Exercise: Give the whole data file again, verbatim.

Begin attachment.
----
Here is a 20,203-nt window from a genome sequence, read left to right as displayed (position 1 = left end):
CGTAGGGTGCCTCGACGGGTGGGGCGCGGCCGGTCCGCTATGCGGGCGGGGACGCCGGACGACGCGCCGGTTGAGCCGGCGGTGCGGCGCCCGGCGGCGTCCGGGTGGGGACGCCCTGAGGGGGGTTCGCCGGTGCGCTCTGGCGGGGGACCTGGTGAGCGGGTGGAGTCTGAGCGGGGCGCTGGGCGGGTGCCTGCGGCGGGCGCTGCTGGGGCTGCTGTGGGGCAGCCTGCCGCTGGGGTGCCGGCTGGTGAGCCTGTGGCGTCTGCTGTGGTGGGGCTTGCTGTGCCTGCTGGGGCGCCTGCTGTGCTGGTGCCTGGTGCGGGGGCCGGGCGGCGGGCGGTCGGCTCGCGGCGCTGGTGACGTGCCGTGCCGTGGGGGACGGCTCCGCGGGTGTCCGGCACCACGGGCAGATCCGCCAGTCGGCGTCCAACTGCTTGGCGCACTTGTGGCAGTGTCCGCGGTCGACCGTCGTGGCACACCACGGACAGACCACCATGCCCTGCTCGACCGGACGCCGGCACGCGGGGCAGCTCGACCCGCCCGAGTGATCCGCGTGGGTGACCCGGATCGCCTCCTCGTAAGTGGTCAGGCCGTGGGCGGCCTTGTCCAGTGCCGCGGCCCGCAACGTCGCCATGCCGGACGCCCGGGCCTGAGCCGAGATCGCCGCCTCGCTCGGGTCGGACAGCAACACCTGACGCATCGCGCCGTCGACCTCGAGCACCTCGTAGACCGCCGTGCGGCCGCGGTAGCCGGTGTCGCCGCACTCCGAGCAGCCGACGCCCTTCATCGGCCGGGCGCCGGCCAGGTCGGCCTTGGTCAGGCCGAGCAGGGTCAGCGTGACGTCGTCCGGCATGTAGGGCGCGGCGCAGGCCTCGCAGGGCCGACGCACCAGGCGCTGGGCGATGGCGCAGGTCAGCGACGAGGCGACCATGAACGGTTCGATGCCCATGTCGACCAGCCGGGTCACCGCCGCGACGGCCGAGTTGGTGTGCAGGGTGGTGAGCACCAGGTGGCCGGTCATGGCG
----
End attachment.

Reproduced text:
Here is a 20,203-nt window from a genome sequence, read left to right as displayed (position 1 = left end):
CGTAGGGTGCCTCGACGGGTGGGGCGCGGCCGGTCCGCTATGCGGGCGGGGACGCCGGACGACGCGCCGGTTGAGCCGGCGGTGCGGCGCCCGGCGGCGTCCGGGTGGGGACGCCCTGAGGGGGGTTCGCCGGTGCGCTCTGGCGGGGGACCTGGTGAGCGGGTGGAGTCTGAGCGGGGCGCTGGGCGGGTGCCTGCGGCGGGCGCTGCTGGGGCTGCTGTGGGGCAGCCTGCCGCTGGGGTGCCGGCTGGTGAGCCTGTGGCGTCTGCTGTGGTGGGGCTTGCTGTGCCTGCTGGGGCGCCTGCTGTGCTGGTGCCTGGTGCGGGGGCCGGGCGGCGGGCGGTCGGCTCGCGGCGCTGGTGACGTGCCGTGCCGTGGGGGACGGCTCCGCGGGTGTCCGGCACCACGGGCAGATCCGCCAGTCGGCGTCCAACTGCTTGGCGCACTTGTGGCAGTGTCCGCGGTCGACCGTCGTGGCACACCACGGACAGACCACCATGCCCTGCTCGACCGGACGCCGGCACGCGGGGCAGCTCGACCCGCCCGAGTGATCCGCGTGGGTGACCCGGATCGCCTCCTCGTAAGTGGTCAGGCCGTGGGCGGCCTTGTCCAGTGCCGCGGCCCGCAACGTCGCCATGCCGGACGCCCGGGCCTGAGCCGAGATCGCCGCCTCGCTCGGGTCGGACAGCAACACCTGACGCATCGCGCCGTCGACCTCGAGCACCTCGTAGACCGCCGTGCGGCCGCGGTAGCCGGTGTCGCCGCACTCCGAGCAGCCGACGCCCTTCATCGGCCGGGCGCCGGCCAGGTCGGCCTTGGTCAGGCCGAGCAGGGTCAGCGTGACGTCGTCCGGCATGTAGGGCGCGGCGCAGGCCTCGCAGGGCCGACGCACCAGGCGCTGGGCGATGGCGCAGGTCAGCGACGAGGCGACCATGAACGGTTCGATGCCCATGTCGACCAGCCGGGTCACCGCCGCGACGGCCGAGTTGGTGTGCAGGGTGGTGAGCACCAGGTGGCCGGTCATGGCG